Marcus L. Rowland
Copyright © 1998, portions Copyright © 1993-7
This rules change is added to FF V onwards, and can be retrofitted to earlier versions without problems:
OPTIONAL RULE: Adding Skills Below Base Values
Under the usual rule, additional skills based on high characteristics cost more than skills based on low characteristics.
Optionally, the referee may allow adventurers to add skills at less than base value with an appropriately reduced bonus point cost. By the time the skill reaches base value it will cost much more than the usual method, but this allows players to spread the cost over several adventures.
For instance, a character with MIND  might add Marksmanship  for 6 points, rather than Marksmanship  for 12 points; just enough to shoot for the pot, not to shoot for the British Olympic team.
Once acquired such skills can only be improved by the normal process, and one point at a time.
Referees are advised to limit the number of below-base skills acquired to MIND/2; once skills are up to the usual base value they don't count towards this limit. The "difficult skills" described in section 1.3.5 may not be acquired this way.
This rules change was suggested by Joerg Baumgartner.
Previous Rules Changes
Forgotten Futures III
The list of films in FF3 omits another version of The Lost World (1992, Harmony Gold Pictures), which is distributed as "Jurassic Adventures - The Lost World". There are some changes to the plot;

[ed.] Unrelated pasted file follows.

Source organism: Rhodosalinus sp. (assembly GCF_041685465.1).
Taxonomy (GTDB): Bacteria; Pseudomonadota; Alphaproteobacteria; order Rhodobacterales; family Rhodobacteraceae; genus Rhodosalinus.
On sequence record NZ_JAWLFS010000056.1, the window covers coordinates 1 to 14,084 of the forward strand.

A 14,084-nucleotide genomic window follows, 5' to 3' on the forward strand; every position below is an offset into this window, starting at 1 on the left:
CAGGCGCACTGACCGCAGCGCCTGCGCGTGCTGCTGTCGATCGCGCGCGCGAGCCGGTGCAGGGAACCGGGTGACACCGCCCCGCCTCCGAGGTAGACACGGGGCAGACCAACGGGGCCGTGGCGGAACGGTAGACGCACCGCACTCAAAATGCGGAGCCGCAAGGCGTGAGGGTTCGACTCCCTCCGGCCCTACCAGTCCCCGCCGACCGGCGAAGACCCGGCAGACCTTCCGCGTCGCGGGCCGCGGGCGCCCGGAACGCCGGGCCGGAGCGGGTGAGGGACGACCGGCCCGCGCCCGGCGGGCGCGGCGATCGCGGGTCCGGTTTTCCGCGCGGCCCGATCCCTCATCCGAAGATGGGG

Not even a turkey; it's bad, but not so bad it's funny or memorable! On the other hand, it is genuinely based on Doyle's book and acknowledges the fact; the Jurassic Park sequel of the same name takes the names of some minor characters and its general background from Doyle, but makes no acknowledgement of this rather important source.
Forgotten Futures I
Another VERY tiny glitch in the Worldbook for the first FF collection; the Timeline shows China joining the A.B.C twice, in 1964 and 1967! The "explanation" is simple:
After China joined, the Peoples Revolutionary Democratic Front seized power in 1966; they were politically opposed to the free movement of 'digs, and withdrew from the A.B.C.Thanks to Paolo Marino for spotting the duplicated entry.
China's economy promptly collapsed, and the PRDF was ousted and replaced by a pro-A.B.C. anarcho-syndicalist government in 1967, who promptly rejoined the A.B.C.
Chris Williams has discovered an article which may have been a source of ideas for With The Night Mail; "With Her Majesty's Mails to Ireland", by Edward John Hart, appeared in The Strand Magazine in April 1895 and is an account of a mail packet journey from Holyhead to Kingstown. There are some very striking similarities, and I hope to add it to the Forgotten Futures Library collection eventually.
A:Yes, provided you don't charge for it, but please read the copyright terms and let me know what you are doing. This also applies to translations etc.
A: Two of the collections are set in worlds in which psychic phenomena occur, and there are some magic rules in FF4. It's unlikely that there will ever be a "pure" fantasy version of Forgotten Futures, but a collection based on Victorian and Edwardian fantasies for children is a possibility. If I can find some suitable material I may look at this eventually, but no earlier than FF8 or 9.
Any superhero stories that are even remotely useful for RPG purposes are covered by copyright and/or trademark laws, either of the original story or subsequent material such as comics or films. For example, the first Superman story appeared nearly sixty years ago, but if DC stopped publishing Superman tomorrow the copyright would continue until at least 2067! If you know of an exception, please tell me about it.